51869 935 n The forecasted reinvestment rate is much higher than the actual

51869 935 n the forecasted reinvestment rate is much

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Expected Growth in EBIT =.5(18.69%) = 9.35% n The forecasted reinvestment rate is much higher than the actual reinvestment rate in 1996, because it includes projected acquisition. Between 1992 and 1996, adding in the Capital Cities acquisition to all capital expenditures would have yielded a reinvestment rate of roughly 50%.
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Aswath Damodaran 35 The No Net Cap Ex Assumption n Many analysts assume that capital expenditures offset depreciation, when doing valuation. Is it an appropriate assumption to make for a high growth firm? o Yes o No n If the net cap ex is zero and there are no working capital requirements, what should the expected growth rate be?
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Aswath Damodaran 36 Return on Capital, Profit Margin and Asset Turnover n Return on Capital = EBIT (1-t) / Total Assets = [EBIT (1-t) / Sales] * [Sales/Total Assets] = After-tax Operating Margin * Asset Turnover n Thus, a firm can improve its return on capital in one of two ways: It can increase its after-tax operating margin It can improve its asset turnover, by selling more of the same asset base n This is a useful way of thinking about choosing between a low-price, high-volume strategy and a high-price, lower-volume strategy the decision of whether to change price levels (decrease or increase) and the resulting effect on volume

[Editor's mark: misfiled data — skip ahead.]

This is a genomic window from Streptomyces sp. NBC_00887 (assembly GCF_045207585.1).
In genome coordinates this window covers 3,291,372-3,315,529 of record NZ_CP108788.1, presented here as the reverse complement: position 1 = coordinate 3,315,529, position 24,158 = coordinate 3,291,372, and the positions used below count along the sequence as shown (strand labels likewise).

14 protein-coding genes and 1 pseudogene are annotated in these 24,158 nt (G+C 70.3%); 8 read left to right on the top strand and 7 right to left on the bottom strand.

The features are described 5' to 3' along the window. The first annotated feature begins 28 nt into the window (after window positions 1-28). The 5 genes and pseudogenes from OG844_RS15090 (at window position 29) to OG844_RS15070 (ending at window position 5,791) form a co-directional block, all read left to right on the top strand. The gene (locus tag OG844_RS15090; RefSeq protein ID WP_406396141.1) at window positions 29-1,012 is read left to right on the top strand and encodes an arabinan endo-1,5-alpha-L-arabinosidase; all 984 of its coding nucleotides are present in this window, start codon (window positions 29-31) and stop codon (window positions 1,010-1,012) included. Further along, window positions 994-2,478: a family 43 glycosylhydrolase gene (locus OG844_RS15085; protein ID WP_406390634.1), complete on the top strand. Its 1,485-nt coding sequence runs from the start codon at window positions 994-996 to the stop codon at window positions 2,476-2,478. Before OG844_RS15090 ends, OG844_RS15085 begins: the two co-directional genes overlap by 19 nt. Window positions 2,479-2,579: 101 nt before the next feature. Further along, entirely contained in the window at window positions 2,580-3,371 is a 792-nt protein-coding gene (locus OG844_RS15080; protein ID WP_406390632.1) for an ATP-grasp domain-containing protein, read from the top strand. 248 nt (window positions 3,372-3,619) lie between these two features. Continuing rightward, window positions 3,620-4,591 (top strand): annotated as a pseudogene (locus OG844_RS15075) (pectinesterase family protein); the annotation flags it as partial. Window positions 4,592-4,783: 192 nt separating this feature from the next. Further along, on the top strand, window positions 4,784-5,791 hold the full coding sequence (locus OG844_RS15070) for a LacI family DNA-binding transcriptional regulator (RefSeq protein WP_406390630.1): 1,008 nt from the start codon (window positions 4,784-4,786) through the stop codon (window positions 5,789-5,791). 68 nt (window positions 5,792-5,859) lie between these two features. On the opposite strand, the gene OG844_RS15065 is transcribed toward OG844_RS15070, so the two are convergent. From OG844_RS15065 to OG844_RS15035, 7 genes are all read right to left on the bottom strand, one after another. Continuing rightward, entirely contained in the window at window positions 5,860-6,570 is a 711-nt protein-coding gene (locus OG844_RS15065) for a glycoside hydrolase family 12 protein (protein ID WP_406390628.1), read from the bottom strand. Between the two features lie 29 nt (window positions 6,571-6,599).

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Aswath Damodaran 37 Firm Characteristics as Growth Changes Variable High Growth Firms tend to Stable Growth Firms tend to Risk be above-average risk be average risk Dividend Payout pay little or no dividends pay high dividends Net Cap Ex have high net cap ex have low net cap ex Return on Capital earn high ROC (excess return) earn ROC closer to WACC Leverage have little or no debt higher leverage
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Aswath Damodaran 38 Estimating Stable Growth Inputs n Start with the fundamentals: Profitability measures such as return on equity and capital, in stable growth, can be estimated by looking at industry averages for these measure, in which case we assume that this firm in stable growth will look like the average firm in the industry cost of equity and capital, in which case we assume that the firm will stop earning excess returns on its projects as a result of competition. Leverage is a tougher call. While industry averages can be used here as well, it depends upon how entrenched current management is and whether they are stubborn about their policy on leverage (If they are, use current leverage; if they are not; use industry averages) n Use the relationship between growth and fundamentals to estimate payout and net capital expenditures.
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Aswath Damodaran 39 Estimate Stable Period Payout g EPS = Retained Earnings t-1 / NI t-1 * ROE = Retention Ratio * ROE = b * ROE n Moving terms around, Retention Ratio = g EPS / ROE Payout Ratio = 1 - Retention Ratio = 1 - g EPS / ROE
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Aswath Damodaran 40 Estimating Stable Period Net Cap Ex g EBIT = (Net Capital Expenditures + Change in WC)/EBIT(1-t) * ROC = Reinvestment Rate * ROC n Moving terms around, Reinvestment Rate = g EBIT / Return on Capital n For instance, assume that Disney in stable growth will grow 5% and that its return on capital in stable growth will be 16%. The
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